From Thomas Jefferson
Monticello Feb. 15. 1794.
We are here in a state of great quiet, having no public news to agitate us. I have never seen a Philadelphia paper since I left that place, nor learnt any thing of later date except some successes of the French the account of which seemed to have come by our vessel from Havre. It was said yesterday at our court that Genet was to be recalled: however nobody could tell how the information came. We have been told that mr. Smith’s speech & your’s also on your propositions have got into Davis’s papers, but none of them have reached us. I could not have supposed, when at Philadelphia, that so little of what was passing there could be known even at Kentuckey, as is the case here. Judging from this of the rest of the Union, it is evident to me that the people are not in a condition either to approve or disapprove of their government, nor consequently to influence it. I have been occupied closely with my own affairs, and have therefore never been from home since my arrival here. I hear nothing yet of the second person1 whom I had engaged as an overseer from the head of Elk, and the first I fear will prove a poor acquisition. Consequently I am likely to lose a year in the reformation of my plantations. The winter has been remarkeably mild—no demand for produce of any kind, at any market of James river. Tobacco & wheat may be bartered at low prices for goods at high. But neither can be sold for cash. This was the state of things at Richmond when business was stopped by the smallpox. Here we can get tea at 2½ Dollars, white sugar at 38 Cents, coffee @ 25. cents &c for wheat @ 66⅔. Accept for yourself, Colo. & mrs. Monroe my affectionate respects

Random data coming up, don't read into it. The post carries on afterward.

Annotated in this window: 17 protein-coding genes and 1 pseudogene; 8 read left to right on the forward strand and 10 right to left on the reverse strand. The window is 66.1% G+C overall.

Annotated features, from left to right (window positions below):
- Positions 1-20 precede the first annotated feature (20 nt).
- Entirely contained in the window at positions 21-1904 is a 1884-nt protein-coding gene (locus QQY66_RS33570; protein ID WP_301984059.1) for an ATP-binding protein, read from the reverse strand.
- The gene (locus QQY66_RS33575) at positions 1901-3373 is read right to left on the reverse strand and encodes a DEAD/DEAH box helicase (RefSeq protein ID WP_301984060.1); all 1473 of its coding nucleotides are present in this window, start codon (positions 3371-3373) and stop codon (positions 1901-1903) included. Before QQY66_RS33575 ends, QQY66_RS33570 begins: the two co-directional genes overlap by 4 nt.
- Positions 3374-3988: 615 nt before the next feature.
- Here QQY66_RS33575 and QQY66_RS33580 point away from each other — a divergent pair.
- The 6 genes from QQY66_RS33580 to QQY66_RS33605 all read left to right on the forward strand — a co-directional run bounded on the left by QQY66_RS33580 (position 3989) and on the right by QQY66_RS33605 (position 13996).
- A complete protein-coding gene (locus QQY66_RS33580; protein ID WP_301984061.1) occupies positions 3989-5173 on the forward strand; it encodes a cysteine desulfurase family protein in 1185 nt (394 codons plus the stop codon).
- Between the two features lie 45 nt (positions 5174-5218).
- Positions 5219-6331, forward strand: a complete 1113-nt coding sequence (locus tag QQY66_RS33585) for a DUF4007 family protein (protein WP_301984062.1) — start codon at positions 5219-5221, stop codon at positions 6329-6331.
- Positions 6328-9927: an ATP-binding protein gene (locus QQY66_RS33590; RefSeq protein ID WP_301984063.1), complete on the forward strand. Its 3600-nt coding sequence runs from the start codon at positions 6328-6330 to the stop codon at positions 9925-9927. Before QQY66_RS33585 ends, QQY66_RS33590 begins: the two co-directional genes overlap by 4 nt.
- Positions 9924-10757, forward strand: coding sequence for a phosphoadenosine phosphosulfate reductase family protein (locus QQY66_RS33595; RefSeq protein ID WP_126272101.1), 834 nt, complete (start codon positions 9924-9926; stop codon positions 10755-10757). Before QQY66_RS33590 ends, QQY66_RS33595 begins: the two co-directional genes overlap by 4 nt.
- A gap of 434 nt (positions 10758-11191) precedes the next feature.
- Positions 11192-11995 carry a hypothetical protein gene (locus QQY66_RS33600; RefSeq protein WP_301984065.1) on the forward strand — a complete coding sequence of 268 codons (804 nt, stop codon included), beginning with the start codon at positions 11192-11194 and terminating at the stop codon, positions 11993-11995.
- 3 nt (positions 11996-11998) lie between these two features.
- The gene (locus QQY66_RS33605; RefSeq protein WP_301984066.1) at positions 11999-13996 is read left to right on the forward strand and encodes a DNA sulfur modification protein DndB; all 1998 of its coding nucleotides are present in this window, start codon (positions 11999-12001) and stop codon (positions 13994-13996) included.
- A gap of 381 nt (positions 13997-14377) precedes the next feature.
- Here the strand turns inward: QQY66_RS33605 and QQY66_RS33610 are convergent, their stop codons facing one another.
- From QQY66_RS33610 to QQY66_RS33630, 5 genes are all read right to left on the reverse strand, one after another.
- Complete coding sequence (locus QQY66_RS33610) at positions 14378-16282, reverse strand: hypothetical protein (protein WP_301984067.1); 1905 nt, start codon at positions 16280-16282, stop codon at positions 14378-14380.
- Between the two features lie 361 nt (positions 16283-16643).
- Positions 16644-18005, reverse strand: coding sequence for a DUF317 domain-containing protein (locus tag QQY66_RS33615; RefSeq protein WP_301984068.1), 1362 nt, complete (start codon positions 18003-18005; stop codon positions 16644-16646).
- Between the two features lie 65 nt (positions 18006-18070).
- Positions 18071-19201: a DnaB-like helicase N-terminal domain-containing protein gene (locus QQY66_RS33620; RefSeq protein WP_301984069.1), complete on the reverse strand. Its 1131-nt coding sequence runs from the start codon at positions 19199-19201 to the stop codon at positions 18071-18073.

RC (DLC); FC (DLC: Jefferson Papers).
1. Eli Alexander was an overseer, 1794–95, and later a tenant at Jefferson’s Shadwell estate (Betts, Jefferson’s Garden Book, pp. 206–7; Betts, Jefferson’s Farm Book, p. 149).